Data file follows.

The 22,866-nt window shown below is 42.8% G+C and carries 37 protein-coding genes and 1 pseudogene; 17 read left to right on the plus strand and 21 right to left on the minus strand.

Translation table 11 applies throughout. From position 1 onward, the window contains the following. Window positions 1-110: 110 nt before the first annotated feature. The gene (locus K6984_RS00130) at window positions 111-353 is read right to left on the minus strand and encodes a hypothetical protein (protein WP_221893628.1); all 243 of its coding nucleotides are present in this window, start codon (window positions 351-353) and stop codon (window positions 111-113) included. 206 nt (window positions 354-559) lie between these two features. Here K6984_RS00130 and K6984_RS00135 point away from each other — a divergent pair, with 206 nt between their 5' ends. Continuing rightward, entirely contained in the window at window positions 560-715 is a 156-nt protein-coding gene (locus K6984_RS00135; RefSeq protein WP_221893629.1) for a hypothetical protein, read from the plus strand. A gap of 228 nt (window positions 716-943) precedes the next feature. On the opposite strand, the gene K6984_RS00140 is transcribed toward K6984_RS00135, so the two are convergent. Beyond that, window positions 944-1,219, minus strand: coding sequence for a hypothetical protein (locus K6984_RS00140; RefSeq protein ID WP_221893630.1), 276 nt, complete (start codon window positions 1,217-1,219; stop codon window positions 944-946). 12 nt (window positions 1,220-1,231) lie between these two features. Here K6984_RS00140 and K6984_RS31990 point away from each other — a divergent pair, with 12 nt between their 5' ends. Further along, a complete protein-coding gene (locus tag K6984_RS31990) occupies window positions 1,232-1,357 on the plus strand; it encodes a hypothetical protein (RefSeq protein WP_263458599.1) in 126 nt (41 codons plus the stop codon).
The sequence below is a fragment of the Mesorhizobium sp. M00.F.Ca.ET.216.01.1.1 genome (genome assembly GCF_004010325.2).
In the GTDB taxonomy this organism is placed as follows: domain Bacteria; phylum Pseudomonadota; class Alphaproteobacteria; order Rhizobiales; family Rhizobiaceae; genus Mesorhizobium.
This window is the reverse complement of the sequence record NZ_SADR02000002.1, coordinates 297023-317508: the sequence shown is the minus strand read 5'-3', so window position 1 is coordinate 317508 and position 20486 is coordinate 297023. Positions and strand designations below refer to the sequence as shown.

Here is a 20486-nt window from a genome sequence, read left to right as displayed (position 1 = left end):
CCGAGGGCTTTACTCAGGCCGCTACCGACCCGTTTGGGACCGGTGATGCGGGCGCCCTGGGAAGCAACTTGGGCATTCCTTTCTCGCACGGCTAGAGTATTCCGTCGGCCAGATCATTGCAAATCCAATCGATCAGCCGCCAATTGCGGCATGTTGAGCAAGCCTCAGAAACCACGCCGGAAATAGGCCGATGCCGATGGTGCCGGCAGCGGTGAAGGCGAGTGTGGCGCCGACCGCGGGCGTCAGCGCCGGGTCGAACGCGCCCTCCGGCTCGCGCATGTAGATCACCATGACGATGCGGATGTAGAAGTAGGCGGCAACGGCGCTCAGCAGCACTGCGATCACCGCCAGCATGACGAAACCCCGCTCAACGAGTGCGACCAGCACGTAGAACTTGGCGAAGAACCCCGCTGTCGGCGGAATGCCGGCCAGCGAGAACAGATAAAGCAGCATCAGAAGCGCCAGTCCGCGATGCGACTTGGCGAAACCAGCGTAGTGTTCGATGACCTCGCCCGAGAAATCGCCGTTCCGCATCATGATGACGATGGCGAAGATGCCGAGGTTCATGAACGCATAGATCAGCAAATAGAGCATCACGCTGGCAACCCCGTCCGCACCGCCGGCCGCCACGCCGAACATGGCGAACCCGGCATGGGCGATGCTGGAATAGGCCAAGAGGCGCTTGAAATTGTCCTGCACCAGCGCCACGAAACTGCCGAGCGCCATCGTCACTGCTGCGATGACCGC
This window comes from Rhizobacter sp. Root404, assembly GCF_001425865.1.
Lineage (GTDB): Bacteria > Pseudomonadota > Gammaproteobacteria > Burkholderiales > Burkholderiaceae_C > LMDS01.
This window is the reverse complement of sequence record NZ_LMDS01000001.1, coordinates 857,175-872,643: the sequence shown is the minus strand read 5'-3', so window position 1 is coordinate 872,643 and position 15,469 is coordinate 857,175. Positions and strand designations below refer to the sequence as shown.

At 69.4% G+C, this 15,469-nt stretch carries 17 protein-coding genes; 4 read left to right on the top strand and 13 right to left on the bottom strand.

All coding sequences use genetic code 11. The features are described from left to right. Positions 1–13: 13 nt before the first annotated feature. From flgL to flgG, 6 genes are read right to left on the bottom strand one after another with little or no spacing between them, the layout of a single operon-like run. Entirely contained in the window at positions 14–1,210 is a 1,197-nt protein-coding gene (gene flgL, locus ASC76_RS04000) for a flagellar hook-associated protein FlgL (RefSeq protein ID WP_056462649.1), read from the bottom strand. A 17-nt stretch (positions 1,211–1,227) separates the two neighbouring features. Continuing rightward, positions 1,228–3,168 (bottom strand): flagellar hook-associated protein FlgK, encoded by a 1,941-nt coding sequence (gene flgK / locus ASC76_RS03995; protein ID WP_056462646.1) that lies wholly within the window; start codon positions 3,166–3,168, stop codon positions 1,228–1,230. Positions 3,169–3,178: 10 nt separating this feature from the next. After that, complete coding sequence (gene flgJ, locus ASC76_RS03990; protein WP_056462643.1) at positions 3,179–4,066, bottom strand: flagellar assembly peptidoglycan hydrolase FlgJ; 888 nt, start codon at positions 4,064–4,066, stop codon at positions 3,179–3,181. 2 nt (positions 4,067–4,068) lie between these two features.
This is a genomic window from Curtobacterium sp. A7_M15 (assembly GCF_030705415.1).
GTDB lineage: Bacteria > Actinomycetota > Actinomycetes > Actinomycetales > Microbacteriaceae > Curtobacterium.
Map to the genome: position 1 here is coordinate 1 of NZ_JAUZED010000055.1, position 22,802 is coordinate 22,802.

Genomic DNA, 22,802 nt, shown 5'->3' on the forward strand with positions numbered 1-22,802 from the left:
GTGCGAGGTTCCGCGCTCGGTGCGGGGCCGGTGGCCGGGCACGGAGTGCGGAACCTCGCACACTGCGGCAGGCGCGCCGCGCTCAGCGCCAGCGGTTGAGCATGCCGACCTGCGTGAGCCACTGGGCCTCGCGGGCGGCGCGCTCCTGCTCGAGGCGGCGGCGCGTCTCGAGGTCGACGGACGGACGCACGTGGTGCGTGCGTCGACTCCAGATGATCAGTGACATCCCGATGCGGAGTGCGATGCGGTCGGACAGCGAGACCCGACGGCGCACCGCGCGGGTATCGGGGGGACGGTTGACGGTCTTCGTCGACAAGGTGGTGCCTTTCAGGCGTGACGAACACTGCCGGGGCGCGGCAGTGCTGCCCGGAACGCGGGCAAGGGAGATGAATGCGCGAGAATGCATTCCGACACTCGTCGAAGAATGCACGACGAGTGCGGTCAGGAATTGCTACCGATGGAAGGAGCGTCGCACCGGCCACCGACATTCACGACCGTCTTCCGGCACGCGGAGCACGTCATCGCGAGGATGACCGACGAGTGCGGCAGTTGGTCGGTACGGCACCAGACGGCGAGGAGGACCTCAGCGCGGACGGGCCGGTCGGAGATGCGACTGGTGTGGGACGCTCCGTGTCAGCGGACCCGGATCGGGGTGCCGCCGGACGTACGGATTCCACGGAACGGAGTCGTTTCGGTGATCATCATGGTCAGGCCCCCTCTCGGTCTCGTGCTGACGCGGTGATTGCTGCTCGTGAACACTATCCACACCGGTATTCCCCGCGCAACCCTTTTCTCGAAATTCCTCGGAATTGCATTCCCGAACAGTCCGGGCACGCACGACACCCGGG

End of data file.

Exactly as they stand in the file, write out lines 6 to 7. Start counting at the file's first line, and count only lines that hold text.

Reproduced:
Here is a 20486-nt window from a genome sequence, read left to right as displayed (position 1 = left end):
CCGAGGGCTTTACTCAGGCCGCTACCGACCCGTTTGGGACCGGTGATGCGGGCGCCCTGGGAAGCAACTTGGGCATTCCTTTCTCGCACGGCTAGAGTATTCCGTCGGCCAGATCATTGCAAATCCAATCGATCAGCCGCCAATTGCGGCATGTTGAGCAAGCCTCAGAAACCACGCCGGAAATAGGCCGATGCCGATGGTGCCGGCAGCGGTGAAGGCGAGTGTGGCGCCGACCGCGGGCGTCAGCGCCGGGTCGAACGCGCCCTCCGGCTCGCGCATGTAGATCACCATGACGATGCGGATGTAGAAGTAGGCGGCAACGGCGCTCAGCAGCACTGCGATCACCGCCAGCATGACGAAACCCCGCTCAACGAGTGCGACCAGCACGTAGAACTTGGCGAAGAACCCCGCTGTCGGCGGAATGCCGGCCAGCGAGAACAGATAAAGCAGCATCAGAAGCGCCAGTCCGCGATGCGACTTGGCGAAACCAGCGTAGTGTTCGATGACCTCGCCCGAGAAATCGCCGTTCCGCATCATGATGACGATGGCGAAGATGCCGAGGTTCATGAACGCATAGATCAGCAAATAGAGCATCACGCTGGCAACCCCGTCCGCACCGCCGGCCGCCACGCCGAACATGGCGAACCCGGCATGGGCGATGCTGGAATAGGCCAAGAGGCGCTTGAAATTGTCCTGCACCAGCGCCACGAAACTGCCGAGCGCCATCGTCACTGCTGCGATGACCGC